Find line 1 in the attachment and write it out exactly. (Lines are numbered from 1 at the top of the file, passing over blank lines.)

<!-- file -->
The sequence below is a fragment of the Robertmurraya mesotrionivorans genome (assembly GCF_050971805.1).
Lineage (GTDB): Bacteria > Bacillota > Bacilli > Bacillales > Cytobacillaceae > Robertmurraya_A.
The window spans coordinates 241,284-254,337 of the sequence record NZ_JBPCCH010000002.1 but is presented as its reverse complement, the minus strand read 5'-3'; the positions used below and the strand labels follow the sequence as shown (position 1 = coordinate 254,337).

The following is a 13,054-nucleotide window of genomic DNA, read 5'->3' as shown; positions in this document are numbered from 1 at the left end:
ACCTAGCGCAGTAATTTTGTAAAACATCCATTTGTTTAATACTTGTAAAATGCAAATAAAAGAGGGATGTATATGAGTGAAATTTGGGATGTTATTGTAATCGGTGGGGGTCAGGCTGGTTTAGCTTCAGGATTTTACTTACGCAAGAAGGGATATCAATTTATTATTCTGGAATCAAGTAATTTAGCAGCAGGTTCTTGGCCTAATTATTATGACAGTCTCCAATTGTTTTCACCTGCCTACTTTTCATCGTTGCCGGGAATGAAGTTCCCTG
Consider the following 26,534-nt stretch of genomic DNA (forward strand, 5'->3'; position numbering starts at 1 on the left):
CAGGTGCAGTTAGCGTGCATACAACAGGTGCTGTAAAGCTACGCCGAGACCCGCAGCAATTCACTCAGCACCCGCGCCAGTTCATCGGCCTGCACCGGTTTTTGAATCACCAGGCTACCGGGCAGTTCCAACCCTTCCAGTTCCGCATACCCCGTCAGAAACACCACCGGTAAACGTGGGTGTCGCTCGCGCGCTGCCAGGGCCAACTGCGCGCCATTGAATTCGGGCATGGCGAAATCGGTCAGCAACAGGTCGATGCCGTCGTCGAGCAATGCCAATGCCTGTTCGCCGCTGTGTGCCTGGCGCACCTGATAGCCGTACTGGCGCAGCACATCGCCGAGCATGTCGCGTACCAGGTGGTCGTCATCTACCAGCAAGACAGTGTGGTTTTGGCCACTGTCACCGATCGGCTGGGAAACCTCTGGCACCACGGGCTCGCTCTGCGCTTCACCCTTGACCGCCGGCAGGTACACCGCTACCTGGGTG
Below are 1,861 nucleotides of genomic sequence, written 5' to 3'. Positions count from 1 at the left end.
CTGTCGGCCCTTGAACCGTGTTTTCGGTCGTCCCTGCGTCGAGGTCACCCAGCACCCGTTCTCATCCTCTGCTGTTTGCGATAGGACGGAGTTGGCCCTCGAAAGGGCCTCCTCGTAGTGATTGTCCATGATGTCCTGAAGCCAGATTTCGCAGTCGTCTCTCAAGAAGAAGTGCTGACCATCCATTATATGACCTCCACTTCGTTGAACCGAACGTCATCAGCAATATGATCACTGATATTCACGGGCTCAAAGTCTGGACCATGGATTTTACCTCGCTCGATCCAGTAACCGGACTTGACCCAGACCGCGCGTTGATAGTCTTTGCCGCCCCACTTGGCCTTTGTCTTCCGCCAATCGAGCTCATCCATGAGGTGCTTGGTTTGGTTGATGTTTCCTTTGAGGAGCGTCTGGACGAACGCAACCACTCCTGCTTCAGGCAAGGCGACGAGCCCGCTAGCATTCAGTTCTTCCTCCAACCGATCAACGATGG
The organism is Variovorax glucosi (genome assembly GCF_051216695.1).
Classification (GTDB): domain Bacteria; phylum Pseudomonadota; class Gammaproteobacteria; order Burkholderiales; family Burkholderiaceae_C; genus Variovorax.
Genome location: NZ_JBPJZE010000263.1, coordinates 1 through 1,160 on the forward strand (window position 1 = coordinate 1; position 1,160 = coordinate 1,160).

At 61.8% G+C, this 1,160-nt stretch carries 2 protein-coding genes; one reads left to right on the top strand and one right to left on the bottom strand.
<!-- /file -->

The sequence below is a fragment of the Robertmurraya mesotrionivorans genome (assembly GCF_050971805.1).